ITCC Projects are for the use of ITCC  Members. To download, visit Basecamp or request a copy from ITCC HQ.

About the Author — Calvin Harper is an associate editor for GoCertify and a veteran of the publishing industry.


Remote Proctoring: Benefits, Risks, and Lessons Learned

Remote Proctoring

It’s an online world and we are all captives. Almost any sort of business can now be conducted via the internet. This includes shopping, gambling, gaming, programming, day-trading, data entry, transcribing, recruiting, accounting, payroll services, and even one as famously stress-filled as wedding planner.

It turns out that the internet is also a great place for learning, particularly when it comes to certifications. Of course, once instruction began taking place online, it was only a matter of time before somebody came up with the idea that testing could also be done online. Hence the introduction of remote proctoring, (also known as online proctoring) the “process by which a candidate is proctored live over the internet via a web camera rather than being proctored by someone in the same physical location.”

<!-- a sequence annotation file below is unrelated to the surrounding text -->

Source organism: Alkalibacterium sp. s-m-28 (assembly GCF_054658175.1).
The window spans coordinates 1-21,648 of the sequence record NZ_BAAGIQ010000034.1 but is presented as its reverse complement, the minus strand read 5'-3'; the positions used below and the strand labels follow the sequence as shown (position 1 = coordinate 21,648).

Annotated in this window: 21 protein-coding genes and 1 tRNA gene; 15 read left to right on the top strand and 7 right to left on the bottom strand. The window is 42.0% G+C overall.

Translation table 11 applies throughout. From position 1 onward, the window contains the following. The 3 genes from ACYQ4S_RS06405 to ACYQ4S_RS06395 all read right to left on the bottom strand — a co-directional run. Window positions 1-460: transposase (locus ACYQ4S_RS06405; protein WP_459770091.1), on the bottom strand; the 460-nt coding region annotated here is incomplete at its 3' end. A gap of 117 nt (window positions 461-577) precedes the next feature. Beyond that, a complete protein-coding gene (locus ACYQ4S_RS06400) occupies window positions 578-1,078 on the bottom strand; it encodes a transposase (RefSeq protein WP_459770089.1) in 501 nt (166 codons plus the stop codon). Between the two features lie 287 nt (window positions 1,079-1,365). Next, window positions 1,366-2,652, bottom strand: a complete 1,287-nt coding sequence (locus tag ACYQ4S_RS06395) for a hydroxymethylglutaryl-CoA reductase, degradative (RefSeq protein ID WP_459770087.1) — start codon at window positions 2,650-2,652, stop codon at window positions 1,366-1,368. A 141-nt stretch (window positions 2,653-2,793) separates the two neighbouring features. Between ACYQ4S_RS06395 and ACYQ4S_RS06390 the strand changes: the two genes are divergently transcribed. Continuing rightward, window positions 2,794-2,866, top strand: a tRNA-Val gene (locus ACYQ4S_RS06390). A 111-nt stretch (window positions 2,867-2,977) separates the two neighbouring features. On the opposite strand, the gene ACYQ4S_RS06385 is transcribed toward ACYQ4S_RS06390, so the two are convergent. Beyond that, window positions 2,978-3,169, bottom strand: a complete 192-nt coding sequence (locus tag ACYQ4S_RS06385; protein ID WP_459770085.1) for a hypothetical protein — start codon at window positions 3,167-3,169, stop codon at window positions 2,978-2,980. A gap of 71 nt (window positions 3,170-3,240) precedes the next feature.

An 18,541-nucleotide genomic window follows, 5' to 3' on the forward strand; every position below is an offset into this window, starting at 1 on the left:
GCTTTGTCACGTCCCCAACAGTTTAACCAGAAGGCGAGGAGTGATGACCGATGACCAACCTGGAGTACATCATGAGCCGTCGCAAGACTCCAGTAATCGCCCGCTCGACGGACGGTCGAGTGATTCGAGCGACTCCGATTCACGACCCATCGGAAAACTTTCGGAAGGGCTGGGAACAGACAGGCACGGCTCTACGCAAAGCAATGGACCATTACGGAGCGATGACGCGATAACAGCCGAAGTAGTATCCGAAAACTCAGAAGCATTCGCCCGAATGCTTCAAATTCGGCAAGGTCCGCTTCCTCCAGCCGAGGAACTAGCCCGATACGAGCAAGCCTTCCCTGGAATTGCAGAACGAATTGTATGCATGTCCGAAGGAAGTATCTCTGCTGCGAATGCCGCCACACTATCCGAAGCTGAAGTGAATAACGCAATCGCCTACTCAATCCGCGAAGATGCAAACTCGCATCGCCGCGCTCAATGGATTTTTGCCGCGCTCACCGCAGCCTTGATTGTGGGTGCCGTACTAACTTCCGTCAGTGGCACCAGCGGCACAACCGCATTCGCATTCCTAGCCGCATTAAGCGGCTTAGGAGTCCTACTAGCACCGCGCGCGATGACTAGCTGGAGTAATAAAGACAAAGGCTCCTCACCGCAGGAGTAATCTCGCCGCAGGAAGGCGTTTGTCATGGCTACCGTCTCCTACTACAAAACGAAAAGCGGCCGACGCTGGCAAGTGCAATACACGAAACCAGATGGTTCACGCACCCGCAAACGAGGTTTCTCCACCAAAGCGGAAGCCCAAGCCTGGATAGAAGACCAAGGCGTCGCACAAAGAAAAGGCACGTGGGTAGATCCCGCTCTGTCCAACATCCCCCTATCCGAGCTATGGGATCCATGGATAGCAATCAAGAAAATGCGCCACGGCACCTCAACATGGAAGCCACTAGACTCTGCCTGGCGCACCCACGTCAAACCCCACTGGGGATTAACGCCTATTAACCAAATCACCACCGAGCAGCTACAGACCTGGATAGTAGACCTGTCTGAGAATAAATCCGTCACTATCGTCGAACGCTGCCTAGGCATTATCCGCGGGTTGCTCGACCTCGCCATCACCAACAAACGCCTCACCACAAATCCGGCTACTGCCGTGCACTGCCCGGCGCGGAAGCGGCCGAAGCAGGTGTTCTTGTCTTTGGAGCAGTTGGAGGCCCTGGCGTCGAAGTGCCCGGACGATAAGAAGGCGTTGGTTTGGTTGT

Candidates who are being remote proctored typically sit in front of their computer keyboards and screens with a camera focused on them. Proctors watch test takers through the camera in order to detect any cheating activities like crib-notes or unauthorized study materials. Proctors can view the entire room and even detect any prolonged eye-movements away from the screen that might indicate a candidate is looking at notes.

During the last decade, remote proctoring has become a widely accepted method for delivering tests to students and candidates. One major advantage is cost savings: test providers don’t need to set-up an established test site and test takers can avoid having to spend a great deal of time and money traveling to a designated testing site.

Academic institutions in particular have found remote proctoring to be good fit for themselves and their students. However, credentialing and licensing bodies have only recently begun to experiment with remote proctoring with the greatest interest coming from credentialing organizations, particularly those offering IT certifications.

Given the IT community’s increased interest in remote proctoring, the ITCC Securing Certifications subcommittee commissioned the Remote Proctoring Task Force to document the pros and cons of remote proctoring, interview IT certification organizations regarding their experience with remote proctoring, and provide considerations for those exploring the adoption of remote proctoring.

Certifying organizations are increasingly enamored with remote proctoring because the process enables them to introduce new content to the course quickly and easily and, since exam sessions are typically recorded, they can readily audit proctors and exam candidates to help resolve any complaints or issues that arise.